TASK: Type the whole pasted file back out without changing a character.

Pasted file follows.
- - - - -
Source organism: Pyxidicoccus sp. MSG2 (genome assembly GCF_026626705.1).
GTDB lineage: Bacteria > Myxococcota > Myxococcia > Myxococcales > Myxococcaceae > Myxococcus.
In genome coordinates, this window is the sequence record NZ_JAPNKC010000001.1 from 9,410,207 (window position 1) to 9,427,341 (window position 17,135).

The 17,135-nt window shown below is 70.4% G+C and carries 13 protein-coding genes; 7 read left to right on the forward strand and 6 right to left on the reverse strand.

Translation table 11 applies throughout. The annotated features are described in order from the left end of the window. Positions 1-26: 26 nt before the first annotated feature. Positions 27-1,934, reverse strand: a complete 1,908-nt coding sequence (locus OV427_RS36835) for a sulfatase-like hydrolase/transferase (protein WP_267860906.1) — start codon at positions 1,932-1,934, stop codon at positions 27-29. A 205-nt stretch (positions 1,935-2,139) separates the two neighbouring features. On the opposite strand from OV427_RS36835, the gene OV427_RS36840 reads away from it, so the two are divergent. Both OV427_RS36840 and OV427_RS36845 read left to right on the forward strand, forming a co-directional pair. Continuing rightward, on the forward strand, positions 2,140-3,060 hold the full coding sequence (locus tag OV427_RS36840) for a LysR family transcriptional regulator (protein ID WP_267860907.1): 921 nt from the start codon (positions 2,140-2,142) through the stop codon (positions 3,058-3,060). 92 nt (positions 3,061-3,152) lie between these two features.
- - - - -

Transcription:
Source organism: Pyxidicoccus sp. MSG2 (genome assembly GCF_026626705.1).
GTDB lineage: Bacteria > Myxococcota > Myxococcia > Myxococcales > Myxococcaceae > Myxococcus.
In genome coordinates, this window is the sequence record NZ_JAPNKC010000001.1 from 9,410,207 (window position 1) to 9,427,341 (window position 17,135).

The 17,135-nt window shown below is 70.4% G+C and carries 13 protein-coding genes; 7 read left to right on the forward strand and 6 right to left on the reverse strand.

Translation table 11 applies throughout. The annotated features are described in order from the left end of the window. Positions 1-26: 26 nt before the first annotated feature. Positions 27-1,934, reverse strand: a complete 1,908-nt coding sequence (locus OV427_RS36835) for a sulfatase-like hydrolase/transferase (protein WP_267860906.1) — start codon at positions 1,932-1,934, stop codon at positions 27-29. A 205-nt stretch (positions 1,935-2,139) separates the two neighbouring features. On the opposite strand from OV427_RS36835, the gene OV427_RS36840 reads away from it, so the two are divergent. Both OV427_RS36840 and OV427_RS36845 read left to right on the forward strand, forming a co-directional pair. Continuing rightward, on the forward strand, positions 2,140-3,060 hold the full coding sequence (locus tag OV427_RS36840) for a LysR family transcriptional regulator (protein ID WP_267860907.1): 921 nt from the start codon (positions 2,140-2,142) through the stop codon (positions 3,058-3,060). 92 nt (positions 3,061-3,152) lie between these two features.